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PHY450H1S. Relativistic Electrodynamics Lecture 8 (Taught by Prof. Erich Poppitz). Relativistic dynamics.

Posted by peeterjoot on February 2, 2011

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Covering chapter 2 material from the text [1].

Covering a bit more of Professor Poppitz’s lecture notes: equation of motion, symmetries, and conserved quantities (energy-momentum 4 vector) from relativistic particle action.

Covering lecture notes pp. 56.1-72: comments on mass, energy, momentum, and massless particles (56.1-58); particles in external fields: Lorentz scalar field (59-62); reminder of a vector field under spatial rotations (63) and a Lorentz vector field (64-65) [Tuesday, Feb. 1]; the action for a relativistic particle in an external 4-vector field (65-66); the equation of motion of a relativistic particle in an external electromagnetic (4-vector) field (67,68,73) [Wednesday, Feb. 2]; mathematical interlude: (69-72): on 3×3 antisymmetric matrices, 3-vectors, and totally antisymmetric 3-index tensor – please read by yourselves, preferably by Wed., Feb. 2 class! (this is important, we’ll also soon need the 4-dimensional generalization)

Finishing previous arguments on action and proper velocity.

For a free particle, our action is

\begin{aligned}S &= - m c \int ds  \\ &= -m c^2 \int dt \sqrt{1 - \frac{\mathbf{v}^2}{c^2}}\end{aligned}

Our Lagrangian is

\begin{aligned}\mathcal{L} = -m c^2 \sqrt{1 - \frac{\mathbf{v}^2}{c^2}} .\end{aligned} \hspace{\stretch{1}}(2.1)

We can also make a non-relativistic velocity approximation

\begin{aligned}\mathcal{L} &= -m c^2 \sqrt{1 - \frac{\mathbf{v}^2}{c^2}} \\ &= -m c^2 \left( 1 - \frac{1}{{2}} \frac{\mathbf{v}^2}{c^2} \right) + O((\mathbf{v}^2/c^2)^2) \\ &\approx \underbrace{-m c^2 }_{constant} + \underbrace{\frac{1}{{2}} m \mathbf{v}^2 }_{\text{Classical Lagrangian for free particle}}.\end{aligned}

It is good to know that we recover the familiar Newtonian case when our velocities are small enough.

Our job is to vary the action between a pair of spacetime points

\begin{aligned}(t_a, \mathbf{x}_a) \rightarrow (t_b, \mathbf{x}_b)\end{aligned} \hspace{\stretch{1}}(2.2)

The equations of motion that result from this variation, or from the Euler-Lagrange equations that one can obtain from this variation, are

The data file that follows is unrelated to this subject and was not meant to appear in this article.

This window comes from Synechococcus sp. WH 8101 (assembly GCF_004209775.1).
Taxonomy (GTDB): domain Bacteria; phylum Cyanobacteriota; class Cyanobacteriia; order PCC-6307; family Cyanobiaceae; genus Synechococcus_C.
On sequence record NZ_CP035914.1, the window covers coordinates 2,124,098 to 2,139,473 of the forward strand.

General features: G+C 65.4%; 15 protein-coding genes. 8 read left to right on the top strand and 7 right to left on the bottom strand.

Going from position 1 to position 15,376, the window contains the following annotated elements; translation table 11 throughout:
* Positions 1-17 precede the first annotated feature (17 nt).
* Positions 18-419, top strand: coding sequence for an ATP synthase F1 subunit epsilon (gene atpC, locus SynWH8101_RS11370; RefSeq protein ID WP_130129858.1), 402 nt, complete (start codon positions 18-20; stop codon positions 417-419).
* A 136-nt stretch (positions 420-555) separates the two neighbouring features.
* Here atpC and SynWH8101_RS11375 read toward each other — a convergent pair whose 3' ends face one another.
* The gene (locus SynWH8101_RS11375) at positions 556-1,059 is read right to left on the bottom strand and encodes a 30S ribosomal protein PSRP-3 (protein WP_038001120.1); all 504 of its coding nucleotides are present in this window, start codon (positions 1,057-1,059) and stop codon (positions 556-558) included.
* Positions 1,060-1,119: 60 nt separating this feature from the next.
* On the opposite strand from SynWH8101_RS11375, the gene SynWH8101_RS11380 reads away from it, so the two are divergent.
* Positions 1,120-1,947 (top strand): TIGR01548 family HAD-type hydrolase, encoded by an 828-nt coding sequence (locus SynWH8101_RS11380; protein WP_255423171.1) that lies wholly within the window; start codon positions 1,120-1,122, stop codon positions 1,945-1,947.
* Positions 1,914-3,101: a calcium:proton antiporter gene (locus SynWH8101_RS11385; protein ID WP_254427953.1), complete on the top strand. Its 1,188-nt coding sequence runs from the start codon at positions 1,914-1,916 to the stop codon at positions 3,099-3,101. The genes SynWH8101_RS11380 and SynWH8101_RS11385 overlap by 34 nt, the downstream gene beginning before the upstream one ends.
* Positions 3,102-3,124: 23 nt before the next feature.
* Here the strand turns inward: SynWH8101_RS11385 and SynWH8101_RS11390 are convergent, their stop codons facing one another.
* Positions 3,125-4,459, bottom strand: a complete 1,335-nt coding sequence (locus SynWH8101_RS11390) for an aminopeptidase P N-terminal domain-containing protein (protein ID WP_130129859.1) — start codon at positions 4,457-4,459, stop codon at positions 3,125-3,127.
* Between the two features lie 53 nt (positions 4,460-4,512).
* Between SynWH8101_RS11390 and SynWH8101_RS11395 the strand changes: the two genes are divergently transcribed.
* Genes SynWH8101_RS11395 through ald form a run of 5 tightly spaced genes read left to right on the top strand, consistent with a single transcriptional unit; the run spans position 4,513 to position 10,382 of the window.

\begin{aligned}\frac{d}{dt} ( \gamma \mathbf{v}) = 0\end{aligned} \hspace{\stretch{1}}(2.3)

We argued last time, by evaluating the derivatives of 2.3, and taking dot and cross products with \mathbf{v} that we also have

\begin{aligned}\frac{d\mathbf{v}}{dt} = 0\end{aligned} \hspace{\stretch{1}}(2.4)

Observe that since d\mathbf{v}/dt = 0, we also have d\gamma/dt = 0

\begin{aligned}\frac{d\gamma}{dt} &=\frac{d}{dt} \frac{1}{{\sqrt{1 - \frac{\mathbf{v}^2}{c^2}}}} \\ &=\frac{d}{dt} \frac{1}{{\left(1 - \frac{\mathbf{v}^2}{c^2}\right)^{3/2}}} (-1/2) (2) (-\mathbf{v} \cdot \dot{\mathbf{v}}) /c^2 \\ &= 0.\end{aligned}

We can therefore combine the pair of equations (after adjusting both to have dimensions of velocity)

\begin{aligned}\frac{d}{dt} ( \gamma \mathbf{v} ) &= 0 \\ \frac{d}{dt} ( \gamma c ) &= 0,\end{aligned} \hspace{\stretch{1}}(2.5)


\begin{aligned}u^i = (u^0, \mathbf{u}).\end{aligned} \hspace{\stretch{1}}(2.7)


\begin{aligned}u^0 &= \gamma c \\ \mathbf{u} &= \gamma \mathbf{v}.\end{aligned} \hspace{\stretch{1}}(2.8)

Since we have du^i/dt = 0, pre-multiplying this by \gamma/c does not change the equation, and we have

\begin{aligned}0 = \frac{1}{{c \sqrt{1 - \frac{\mathbf{v}^2}{c^2}}}} \frac{du^i}{dt}.\end{aligned} \hspace{\stretch{1}}(2.10)

This now puts things in a nice invariant form, with no bias towards any specific observer’s time coordinates, and we have for the free particle

\begin{aligned}\frac{d u^i}{ds} = 0.\end{aligned} \hspace{\stretch{1}}(2.11)

Symmetries of spacetime translation invariance.

The symmetries of S imply conservation laws. Our action has SO(1,3) \times T^4 = Lorentz x spacetime translation \equiv Poincar\'{e} group of symmetries.

Consider quantities conserved due to T^4 factor

\begin{aligned}\mathbf{x} &\rightarrow \mathbf{x} + \mathbf{a} \qquad \mbox {where latex \mathbf{a}$ is constant} \\ t &\rightarrow t + \text{constant}\end{aligned} \hspace{\stretch{1}}(3.12)$

Observe that the Lagrangian is not a function of \mathbf{x}, or t explicitly

\begin{aligned}\mathcal{L}(\mathbf{x}, \mathbf{v}, t) = - m c \sqrt{1 - \frac{\mathbf{v}^2}{c^2}}= \mathcal{L}(\mathbf{v}) .\end{aligned} \hspace{\stretch{1}}(3.14)

A consequence from this, utilizing the Euler-Lagrange equations is that we have a zero for the time derivative of the generalized momentum {\partial {\mathcal{L}}}/{\partial {\mathbf{v}}}